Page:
But then over the years, the voice became louder, again, telling me my purpose in this life, should be to have found my own company and create something. So I knew I want to start something. But then I also knew a couple of more things about that and that was, one, I wanted to create a company that really solves a problem. I did not want to start a company just for the purpose of starting it maybe as a checkmark on my CV, but really, really bringing value to society and the second one was, I wanted to have a company that has a clear path towards profitability, a company where from the start on there’s a vision on how we will make money, how the economics will make sense. So, these two finds I always had in mind and then one day I was sitting with Frister Haveman who then became my co-founder, and he was working back then in private equity and I was at that time with McKinsey working for a PE client and we were discussing how difficult it still is to find high quality information on private companies, and how tedious it is how much manual work it is and we’re saying if there wasn’t a digital tech enabled solution for it, it would make the life of thousands of people so much easier and yes, well, this was the second when Gain.Pro was founded the idea to build Gain.Pro, the first market intelligence platform for private companies.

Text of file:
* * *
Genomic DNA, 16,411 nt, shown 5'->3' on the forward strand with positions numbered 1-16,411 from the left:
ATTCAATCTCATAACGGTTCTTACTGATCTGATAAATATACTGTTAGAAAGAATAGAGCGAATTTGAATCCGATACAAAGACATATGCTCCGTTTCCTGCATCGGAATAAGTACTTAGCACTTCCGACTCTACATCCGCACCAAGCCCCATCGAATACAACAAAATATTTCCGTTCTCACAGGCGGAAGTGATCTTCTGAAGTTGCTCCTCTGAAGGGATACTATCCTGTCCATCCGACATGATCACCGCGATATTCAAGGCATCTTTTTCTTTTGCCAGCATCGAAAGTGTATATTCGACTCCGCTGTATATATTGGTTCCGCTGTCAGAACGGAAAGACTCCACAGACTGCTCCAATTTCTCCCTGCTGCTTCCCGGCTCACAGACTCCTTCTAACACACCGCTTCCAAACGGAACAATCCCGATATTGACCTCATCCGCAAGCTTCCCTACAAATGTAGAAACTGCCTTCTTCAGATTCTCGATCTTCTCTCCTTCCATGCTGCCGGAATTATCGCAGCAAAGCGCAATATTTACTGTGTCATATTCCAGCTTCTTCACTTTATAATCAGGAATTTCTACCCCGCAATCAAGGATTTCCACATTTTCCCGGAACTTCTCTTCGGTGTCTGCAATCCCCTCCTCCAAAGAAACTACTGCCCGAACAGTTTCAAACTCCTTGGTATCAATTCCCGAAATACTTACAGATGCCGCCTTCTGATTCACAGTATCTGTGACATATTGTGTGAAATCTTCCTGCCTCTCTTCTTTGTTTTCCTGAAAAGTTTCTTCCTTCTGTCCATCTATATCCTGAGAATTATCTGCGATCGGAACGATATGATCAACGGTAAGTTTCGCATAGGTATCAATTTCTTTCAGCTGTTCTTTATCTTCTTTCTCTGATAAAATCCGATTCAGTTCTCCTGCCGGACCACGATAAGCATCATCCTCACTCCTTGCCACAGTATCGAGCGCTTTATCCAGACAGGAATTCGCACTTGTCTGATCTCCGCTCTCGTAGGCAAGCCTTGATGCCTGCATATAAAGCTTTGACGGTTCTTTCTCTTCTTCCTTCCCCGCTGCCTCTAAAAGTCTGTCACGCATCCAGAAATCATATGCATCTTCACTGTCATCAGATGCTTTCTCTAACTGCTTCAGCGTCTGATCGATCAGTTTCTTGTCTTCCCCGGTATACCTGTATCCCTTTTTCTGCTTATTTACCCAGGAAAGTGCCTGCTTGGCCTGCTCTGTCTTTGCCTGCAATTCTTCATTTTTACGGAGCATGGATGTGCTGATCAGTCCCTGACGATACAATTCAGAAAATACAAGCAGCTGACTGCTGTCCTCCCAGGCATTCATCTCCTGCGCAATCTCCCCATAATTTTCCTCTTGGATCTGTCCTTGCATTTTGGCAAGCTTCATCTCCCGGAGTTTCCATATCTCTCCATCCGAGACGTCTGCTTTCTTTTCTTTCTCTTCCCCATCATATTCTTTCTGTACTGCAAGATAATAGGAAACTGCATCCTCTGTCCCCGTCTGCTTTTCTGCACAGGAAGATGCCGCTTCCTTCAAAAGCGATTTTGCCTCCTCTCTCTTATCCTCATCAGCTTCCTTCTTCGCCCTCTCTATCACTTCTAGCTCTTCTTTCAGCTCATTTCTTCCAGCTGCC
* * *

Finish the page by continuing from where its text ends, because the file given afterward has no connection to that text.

Gary: So, it’s interesting to hear the family background there and I can relate to that a lot of entrepreneurs I speak to have some kind of family links. I myself as a young teenager, watch my brother who had his own business repairing TVs and videos, build his business up, and I used to, even from the age of about 12 or 13, I used to take calls and book appointments for him when people phoned in and occasionally deal with very angry customers. So I got used to the customer satisfaction angle of running a business as well, which is super important and actually, that’s the next topic I wanted to explore with you. Gain.Pro has really impressive retention, and customer satisfaction metrics. How have you managed to scale at 100% year on year and at the same time, deliver an exceptional customer experience?